That one word as a GM fills me with dread. Why create a maze of irrelevant intersections only to have your players deliberate over every decision when all you need them to do is get to the bottom?
And who in their right mind still thinks having their players map the dungeon/maze/where ever on squared paper is conducive to a good gaming experience? Of the many times we’ve tried that there has not been a single occasion where the player mapping hasn’t made a mistake at some point which has completely ruined the map. An intersection wrongly marked or a tunnel 5 squares long instead of 6. I’ve yet to see an aspect of gaming that wastes more time and cause more unnecessary arguments than mapping.
But how do you get around explaining the players locale without it? Bear in mind I very rarely use minatures and hate being limited by using pre-built dungeon cardboard cut-outs.
You could take the route of just giving/selling them a ‘complete’ without any of your encounters or items marked on it. At least that way there is no arguments over layouts but you can’t do that every time. It’s the equivalent of handing your players a bag of holding because they just happen to want to carry every item they have ever looted about with them at all times. It’s far to easy a trap to fall into at the best of times.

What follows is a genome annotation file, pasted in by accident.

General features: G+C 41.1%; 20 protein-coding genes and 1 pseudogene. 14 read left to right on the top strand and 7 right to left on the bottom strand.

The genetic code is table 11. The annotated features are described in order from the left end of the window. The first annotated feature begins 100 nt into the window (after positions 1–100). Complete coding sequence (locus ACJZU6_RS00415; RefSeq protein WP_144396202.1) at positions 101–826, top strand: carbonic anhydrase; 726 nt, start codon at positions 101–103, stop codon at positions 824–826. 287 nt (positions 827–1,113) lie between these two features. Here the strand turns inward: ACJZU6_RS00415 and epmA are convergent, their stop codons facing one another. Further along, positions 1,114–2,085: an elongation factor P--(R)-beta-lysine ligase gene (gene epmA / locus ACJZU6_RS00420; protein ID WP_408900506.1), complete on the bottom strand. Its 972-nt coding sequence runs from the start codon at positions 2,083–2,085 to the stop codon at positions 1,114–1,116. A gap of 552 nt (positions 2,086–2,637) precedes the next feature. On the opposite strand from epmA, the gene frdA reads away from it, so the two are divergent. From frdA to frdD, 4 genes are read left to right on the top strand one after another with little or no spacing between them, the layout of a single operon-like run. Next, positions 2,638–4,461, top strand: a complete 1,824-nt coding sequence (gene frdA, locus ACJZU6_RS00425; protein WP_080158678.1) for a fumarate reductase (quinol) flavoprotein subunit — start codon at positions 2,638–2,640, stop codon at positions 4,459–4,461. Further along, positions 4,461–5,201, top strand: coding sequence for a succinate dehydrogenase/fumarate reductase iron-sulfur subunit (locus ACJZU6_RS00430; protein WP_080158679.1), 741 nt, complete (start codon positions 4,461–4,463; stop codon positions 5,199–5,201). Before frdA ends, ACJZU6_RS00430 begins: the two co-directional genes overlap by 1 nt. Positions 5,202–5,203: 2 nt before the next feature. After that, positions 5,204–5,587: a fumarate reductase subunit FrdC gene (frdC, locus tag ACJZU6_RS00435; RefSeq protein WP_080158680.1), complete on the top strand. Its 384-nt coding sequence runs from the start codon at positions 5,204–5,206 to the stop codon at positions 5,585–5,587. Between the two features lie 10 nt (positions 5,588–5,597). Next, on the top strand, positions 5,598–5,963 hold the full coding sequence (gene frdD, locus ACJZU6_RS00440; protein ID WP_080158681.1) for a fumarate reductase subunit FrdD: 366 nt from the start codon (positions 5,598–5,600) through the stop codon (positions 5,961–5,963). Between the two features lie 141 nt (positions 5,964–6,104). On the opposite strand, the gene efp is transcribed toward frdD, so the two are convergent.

Going on past experiences the best way I’ve found to deal with this problem is to first of all stop designing huge dungeons. Unless you are just going to miss out most of the map and just tell the players they have found a way to the secret room you still get a decent level of exploration on small scale tunnels. The other method is to produce several copies of the same map. One with all your notes on it, a blank one without the notes and several copies of the blank one that has for example everything but the opening few rooms blanked out and then one with the next section showing. Use a blank bit of paper and sketch the initial tunnels/rooms until they have discovered most of what’s on the first sectioned map and then replace the scribble with the actual map section. Keep doing this until they end up with the almost completed map in their hands.
It may sound like an awful lot of work but if you limit it to a few map sections it’s the quickest and most accurate way I’ve found yet whilst not boring the players have to death.